And then it was all hands to the pumps. Every team, including the Cup defenders, Team NZ, came to the rescue, sending chase boats to help keep the yacht afloat. An armada of at least 25 boats swarmed around Patriot; the Harbourmaster and Coastguard, marine police, the Fire Service and divers were also quickly at the scene.

There were flashbacks to 1995 – off the coast of San Diego when One Australia broke and bent like a banana in heaving seas, never to be seen again.  Iain Murray was on board the boat that day, leaping into the Pacific Ocean before the yacht went down.

Then to 1999, when Young America – another New York Yacht Club entry – broke its back on the Hauraki Gulf, in 20 knot winds and 2m waves, and the crew leapt overboard. They managed to salvage their boat.

And again to 2003, when Barker was also at the wheel of Team NZ’s fated NZL82 in the opening race of the America’s Cup match against Alinghi, when water surged into the struggling boat and crew bailed it out with a plastic blue bucket. Afterwards Barker estimated it had taken on two to five tons of water.  The boat lived to sail another four days, but lost the Cup to Sir Russell Coutts and his Swiss challenge.  

This time, Barker’s crew employed red plastic buckets, blue hoses and yellow airbags.

Once it was stabilised, the badly damaged Patriot began the long and demoralising tow home.

All is not lost for American Magic. They have their first edition AC75, Defiance, in their shed, which could be resurrected. Providing it meets the measurer’s standards, the Americans could sail it in the third and fourth round robins, which resume on Friday afternoon.

And if they can fix Patriot – which may need work on the hull and its insides, where the complex electronics lie – it may be in time for the semifinal, in essence a repechage for the second and third placed boats.  They have until Wednesday to declare which boat they will sail this weekend.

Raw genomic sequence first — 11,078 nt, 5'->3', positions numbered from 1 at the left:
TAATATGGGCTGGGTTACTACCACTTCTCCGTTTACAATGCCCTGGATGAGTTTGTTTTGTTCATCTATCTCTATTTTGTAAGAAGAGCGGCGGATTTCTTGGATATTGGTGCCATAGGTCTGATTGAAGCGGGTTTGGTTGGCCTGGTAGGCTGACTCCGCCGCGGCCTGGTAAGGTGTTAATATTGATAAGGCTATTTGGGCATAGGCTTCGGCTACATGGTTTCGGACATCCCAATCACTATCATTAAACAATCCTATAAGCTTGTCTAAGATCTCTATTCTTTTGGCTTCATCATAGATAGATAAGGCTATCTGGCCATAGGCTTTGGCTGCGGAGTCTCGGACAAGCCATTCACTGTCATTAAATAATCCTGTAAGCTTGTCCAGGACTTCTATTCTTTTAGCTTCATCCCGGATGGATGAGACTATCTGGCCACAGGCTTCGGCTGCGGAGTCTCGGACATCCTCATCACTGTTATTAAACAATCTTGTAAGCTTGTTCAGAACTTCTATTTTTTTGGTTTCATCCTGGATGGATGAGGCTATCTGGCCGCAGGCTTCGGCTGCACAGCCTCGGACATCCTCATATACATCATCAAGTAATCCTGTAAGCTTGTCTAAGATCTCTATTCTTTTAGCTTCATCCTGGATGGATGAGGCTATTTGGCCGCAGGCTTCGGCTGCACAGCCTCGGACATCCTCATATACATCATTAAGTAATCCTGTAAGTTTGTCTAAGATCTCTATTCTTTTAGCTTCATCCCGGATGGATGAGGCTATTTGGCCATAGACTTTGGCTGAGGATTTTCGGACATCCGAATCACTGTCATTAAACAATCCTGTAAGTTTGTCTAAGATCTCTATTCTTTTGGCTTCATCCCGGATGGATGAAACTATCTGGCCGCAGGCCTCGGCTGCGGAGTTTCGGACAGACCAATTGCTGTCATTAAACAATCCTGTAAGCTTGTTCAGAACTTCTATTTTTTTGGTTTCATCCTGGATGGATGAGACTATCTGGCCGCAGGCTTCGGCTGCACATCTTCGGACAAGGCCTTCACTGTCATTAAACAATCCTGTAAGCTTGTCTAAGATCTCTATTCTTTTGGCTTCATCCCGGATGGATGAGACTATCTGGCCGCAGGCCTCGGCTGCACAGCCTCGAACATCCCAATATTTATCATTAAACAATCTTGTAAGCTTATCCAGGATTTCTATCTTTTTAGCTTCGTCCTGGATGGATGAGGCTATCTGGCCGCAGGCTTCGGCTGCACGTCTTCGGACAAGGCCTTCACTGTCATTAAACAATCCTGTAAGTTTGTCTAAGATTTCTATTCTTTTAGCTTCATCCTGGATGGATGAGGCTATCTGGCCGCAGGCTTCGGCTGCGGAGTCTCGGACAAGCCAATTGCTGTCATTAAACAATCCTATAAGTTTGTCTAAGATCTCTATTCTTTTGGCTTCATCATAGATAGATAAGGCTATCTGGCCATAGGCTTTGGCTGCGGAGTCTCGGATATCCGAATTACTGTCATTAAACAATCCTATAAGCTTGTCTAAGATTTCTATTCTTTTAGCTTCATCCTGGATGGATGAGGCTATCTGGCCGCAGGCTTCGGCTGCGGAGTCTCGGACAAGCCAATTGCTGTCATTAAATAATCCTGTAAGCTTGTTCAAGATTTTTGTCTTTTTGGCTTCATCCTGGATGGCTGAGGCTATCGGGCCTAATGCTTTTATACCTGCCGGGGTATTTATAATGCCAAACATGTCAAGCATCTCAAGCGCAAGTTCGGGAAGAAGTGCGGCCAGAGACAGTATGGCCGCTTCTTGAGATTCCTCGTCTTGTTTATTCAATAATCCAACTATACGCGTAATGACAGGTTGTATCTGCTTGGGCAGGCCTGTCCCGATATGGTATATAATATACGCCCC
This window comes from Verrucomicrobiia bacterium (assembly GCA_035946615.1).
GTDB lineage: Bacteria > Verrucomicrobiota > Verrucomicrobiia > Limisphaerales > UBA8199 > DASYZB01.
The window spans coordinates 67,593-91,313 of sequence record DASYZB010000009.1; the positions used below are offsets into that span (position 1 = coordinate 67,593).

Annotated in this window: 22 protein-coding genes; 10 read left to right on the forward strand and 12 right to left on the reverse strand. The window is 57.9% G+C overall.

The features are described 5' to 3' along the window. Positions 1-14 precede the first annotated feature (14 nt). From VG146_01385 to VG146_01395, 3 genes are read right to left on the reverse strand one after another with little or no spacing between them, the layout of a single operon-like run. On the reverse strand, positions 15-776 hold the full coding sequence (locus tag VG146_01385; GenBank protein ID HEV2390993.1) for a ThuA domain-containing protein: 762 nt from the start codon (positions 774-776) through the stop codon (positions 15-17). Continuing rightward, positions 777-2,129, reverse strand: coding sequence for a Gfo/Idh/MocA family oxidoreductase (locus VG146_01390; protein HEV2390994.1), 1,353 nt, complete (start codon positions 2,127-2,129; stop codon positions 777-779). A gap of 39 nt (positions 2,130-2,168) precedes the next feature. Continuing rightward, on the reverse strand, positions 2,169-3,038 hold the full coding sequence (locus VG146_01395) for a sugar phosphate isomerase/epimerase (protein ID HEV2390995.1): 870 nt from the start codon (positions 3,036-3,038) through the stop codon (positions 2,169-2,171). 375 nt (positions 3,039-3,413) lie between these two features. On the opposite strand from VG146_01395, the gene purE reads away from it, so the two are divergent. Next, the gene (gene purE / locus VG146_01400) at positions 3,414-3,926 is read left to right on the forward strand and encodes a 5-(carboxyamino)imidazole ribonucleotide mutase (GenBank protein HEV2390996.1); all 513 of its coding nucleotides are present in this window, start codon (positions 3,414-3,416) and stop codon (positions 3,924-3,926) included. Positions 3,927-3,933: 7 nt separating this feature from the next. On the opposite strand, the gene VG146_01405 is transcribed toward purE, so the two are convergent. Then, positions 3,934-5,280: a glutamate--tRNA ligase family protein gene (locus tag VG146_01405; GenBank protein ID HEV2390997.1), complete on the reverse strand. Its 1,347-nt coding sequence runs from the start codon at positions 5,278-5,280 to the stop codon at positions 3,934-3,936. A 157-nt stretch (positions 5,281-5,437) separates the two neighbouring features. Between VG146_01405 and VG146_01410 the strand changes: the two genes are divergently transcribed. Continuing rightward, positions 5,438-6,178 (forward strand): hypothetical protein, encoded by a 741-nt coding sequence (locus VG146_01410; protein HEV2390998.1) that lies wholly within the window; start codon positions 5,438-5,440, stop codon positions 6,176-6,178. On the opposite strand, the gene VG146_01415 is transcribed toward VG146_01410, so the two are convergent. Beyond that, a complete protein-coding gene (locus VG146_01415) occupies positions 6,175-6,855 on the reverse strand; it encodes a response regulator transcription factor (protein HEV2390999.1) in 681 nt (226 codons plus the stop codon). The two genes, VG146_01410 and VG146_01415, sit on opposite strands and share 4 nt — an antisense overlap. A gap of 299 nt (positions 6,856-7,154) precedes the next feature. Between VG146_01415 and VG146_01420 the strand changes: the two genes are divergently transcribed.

INEOS Team UK and Luna Rossa Prada Pirelli engaged in two classic dogfights on the Hauraki Gulf on Sunday. Photo: COR36 | Studio Borlenghi

Remember Team NZ made a miraculously swift comeback after they nosedived and pitchpoled their 50ft catamaran in the challenger semifinals in Bermuda in 2017. They worked through the night to make their repairs and sailed the next day.

In a press release early Monday morning, Hutchinson says: “Time and time again, American Magic has always responded to the adverse situations that we’ve been faced with, be it Covid-19 or other things we’ve come across in the last three years. This one is probably a bit of a larger challenge, but as always, how you get up is more important than how you get knocked down. I’m confident in us. I’m confident in our people.”

In another strange turn of events, Sir Ben Ainslie’s British team – who struggled through the World Series event before Christmas – are now favourites to win the round robin stage and advance straight to the Prada Cup final.

(It was also announced on Sunday that the round robin winner will receive the trophy for the Christmas Cup – the one-day regatta abandoned because of light airs).

Surprisingly unbeaten in the first two days of the Prada Cup, INEOS Team UK were in commanding form yet again on Sunday. The wholesale changes they made to Britannia over the festive season have certainly paid big dividends.

In the first attempt at their race against the Italians, they took the lead rounding the fourth mark just before the race was abandoned, because of a huge wind shift. In their second shot at the race, they gave a masterclass in patience and playing the long game, and impressing with their speed downwind.

A young girl receives her autographed poster from Luna Rossa sailor Michele Cannoni in the America’s Cup Race Village. Photo: Studio Borlenghi.

Leaving aside what happened to American Magic at the end of the day, the Prada Cup was living up to its billing of the biggest show in town.

Before the boats headed out to the race course on Sunday morning, a crowd of 600 gathered in the America’s Cup Race Village to grab autographs from the sailors. Despite the squalls which swept across the city in the afternoon, the crowds in front of the big screens were constantly rolling through – the Luna Rossa wives and children filling the front half of the crowd before the showers drove them back to their base.

But it’s the capsize that will have the Prada Cup the main talking point around the office watercoolers come Monday morning.

Suzanne McFadden, the 2021 Voyager Media Awards Sports Journalist of the Year, founded LockerRoom, dedicated to women's sport.